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j..i...tter-Pod?

post #1 of 17
Thread Starter 
I'm relatively new to this forum, and I’m definitely not an electrical engineer, so I wanted to see if any of you could shed some light on an issue I’ve been contemplating for a while now.

After skimming through a really interesting article (http://www.tnt-audio.com/clinica/jitter1_e.html), I was curious to see if any of you had opinions about the effects of jitter, if anyone can really hear them, on computer-related music.

I imagine that something like an iPod nano would introduce relatively little mechanical jitter of its own, since it isn't spinning a disc, but what about all of the interference added to the data as it was being ripped from the CD at high speed to a hard drive and then transferred from a noisy computer to the iPod? It seems like high end equipment manufacturers place a huge emphasis on transport stability, tracking accuracy, and interference reduction. Do you think that these characteristics, which are pretty much forfeit on computers, impact the sound much, and are there options for getting a more accurate signal into a computer or an iPod?
post #2 of 17
The only reference to ipod jitter is the stereophile review. JA measured it at 225 ps I believe, which is pretty good.

EDIT: http://www.stereophile.com/mediaservers/934/index5.html

2nd EDIT: I actually have been thinking about this for awhile. You would think since the info is buffered from the hardrive and sent to the DAC, there would be virtually no jitter. Unfortunately, that is not the case. Jitter are essentially timing errors. The info from the drive is sent through I2S to the DAC, which could possibly be one source of kitter. Another is the 64 mb or so of SDRAM that is used as a buffer to load and sync the info, couldn't tell you how in depth the filter is but that could also be another source for jitter. But at the end of the day your only at 225 picoseconds which ain't too shabby.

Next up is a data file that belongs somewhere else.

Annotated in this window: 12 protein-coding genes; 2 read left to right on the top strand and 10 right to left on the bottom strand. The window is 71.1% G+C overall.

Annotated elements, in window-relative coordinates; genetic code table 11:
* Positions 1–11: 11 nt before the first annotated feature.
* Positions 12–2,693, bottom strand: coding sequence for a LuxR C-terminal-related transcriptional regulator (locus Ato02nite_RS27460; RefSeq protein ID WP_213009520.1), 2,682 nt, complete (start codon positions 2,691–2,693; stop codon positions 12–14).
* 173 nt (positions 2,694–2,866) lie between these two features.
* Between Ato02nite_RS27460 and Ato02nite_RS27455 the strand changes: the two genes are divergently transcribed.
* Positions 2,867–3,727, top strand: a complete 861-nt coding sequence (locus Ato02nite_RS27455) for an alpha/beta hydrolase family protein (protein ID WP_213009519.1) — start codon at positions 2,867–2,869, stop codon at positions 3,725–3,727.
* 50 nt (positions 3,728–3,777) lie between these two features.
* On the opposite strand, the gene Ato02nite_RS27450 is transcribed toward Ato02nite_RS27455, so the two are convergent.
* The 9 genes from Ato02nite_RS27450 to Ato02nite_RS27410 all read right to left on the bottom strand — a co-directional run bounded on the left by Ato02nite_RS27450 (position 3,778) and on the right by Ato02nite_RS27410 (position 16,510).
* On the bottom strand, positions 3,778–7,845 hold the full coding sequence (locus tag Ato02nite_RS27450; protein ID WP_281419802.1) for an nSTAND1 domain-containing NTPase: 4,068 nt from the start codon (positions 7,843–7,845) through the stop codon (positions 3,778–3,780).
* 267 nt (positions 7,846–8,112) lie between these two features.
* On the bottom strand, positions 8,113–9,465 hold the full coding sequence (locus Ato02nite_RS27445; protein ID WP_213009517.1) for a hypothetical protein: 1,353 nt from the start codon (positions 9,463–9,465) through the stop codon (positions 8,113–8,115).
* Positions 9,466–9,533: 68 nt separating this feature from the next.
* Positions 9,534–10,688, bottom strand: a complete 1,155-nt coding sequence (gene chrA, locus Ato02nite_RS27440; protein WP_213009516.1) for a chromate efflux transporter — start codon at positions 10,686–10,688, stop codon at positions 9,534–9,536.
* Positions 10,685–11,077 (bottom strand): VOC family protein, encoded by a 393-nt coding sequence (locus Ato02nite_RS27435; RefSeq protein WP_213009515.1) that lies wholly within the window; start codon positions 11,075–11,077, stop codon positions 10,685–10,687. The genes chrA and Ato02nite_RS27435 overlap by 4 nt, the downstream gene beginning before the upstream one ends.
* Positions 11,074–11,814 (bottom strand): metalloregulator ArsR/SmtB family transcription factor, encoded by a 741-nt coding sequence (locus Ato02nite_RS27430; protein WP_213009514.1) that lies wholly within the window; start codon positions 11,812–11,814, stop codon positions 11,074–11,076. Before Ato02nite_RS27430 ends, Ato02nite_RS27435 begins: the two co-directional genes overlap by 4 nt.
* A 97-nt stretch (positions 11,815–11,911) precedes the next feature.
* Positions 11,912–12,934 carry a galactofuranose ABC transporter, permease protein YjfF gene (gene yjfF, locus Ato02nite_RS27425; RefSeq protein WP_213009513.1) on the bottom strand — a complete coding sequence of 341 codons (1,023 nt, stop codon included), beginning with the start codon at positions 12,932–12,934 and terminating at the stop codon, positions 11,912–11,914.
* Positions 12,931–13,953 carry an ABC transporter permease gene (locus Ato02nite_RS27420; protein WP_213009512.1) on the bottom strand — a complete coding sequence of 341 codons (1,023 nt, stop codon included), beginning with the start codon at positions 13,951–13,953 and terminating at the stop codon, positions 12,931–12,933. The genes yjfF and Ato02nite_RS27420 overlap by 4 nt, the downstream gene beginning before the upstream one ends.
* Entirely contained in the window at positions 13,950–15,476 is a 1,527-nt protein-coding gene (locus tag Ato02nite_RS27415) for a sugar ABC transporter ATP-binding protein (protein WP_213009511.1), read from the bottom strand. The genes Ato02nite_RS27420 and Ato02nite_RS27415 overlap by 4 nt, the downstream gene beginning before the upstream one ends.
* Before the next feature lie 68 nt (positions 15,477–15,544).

post #3 of 17
Quote:
Originally Posted by mark6.190059 View Post

I imagine that something like an iPod nano would introduce relatively little mechanical jitter of its own, since it isn't spinning a disc, but what about all of the interference added to the data as it was being ripped from the CD at high speed to a hard drive and then transferred from a noisy computer to the iPod? It seems like high end equipment manufacturers place a huge emphasis on transport stability, tracking accuracy, and interference reduction. Do you think that these characteristics, which are pretty much forfeit on computers, impact the sound much, and are there options for getting a more accurate signal into a computer or an iPod?
Jitter at the level found in commercial audio products has never been shown to be audible, to make jitter audible the Stereophile test CD uses a 20ns jitter on a 11K or 17K signal , both regions of very high jitter susceptibility, no commercial product ever tested anywhere has had measured jitter of greater than 4ns, that being the Oppo 970HD, whatever issues of sound quality may exist jitter is unlikely to be a source of grief. The Benjamin and Gannon paper found subjects could detect jitter of 10ns on a single high frequency pure sine wave, in music it was 20ns, masking takes care of adjacent sideband signals that are a mere 35db down , with jitter you are normally looking at between -85 and - 130db sidebands, the Ashihara paper set the threshold at 250ns but they used random jitter which has a diffuse effect raising the noise floor and lowering the effective resolution. For all intents and purposes jitter just isnt a problem in commercial audio kit.
post #4 of 17
Quote:
Originally Posted by hciman77 View Post
Jitter at the level found in commercial audio products has never been shown to be audible, ... For all intents and purposes jitter just isnt a problem in commercial audio kit.
Amen!
post #5 of 17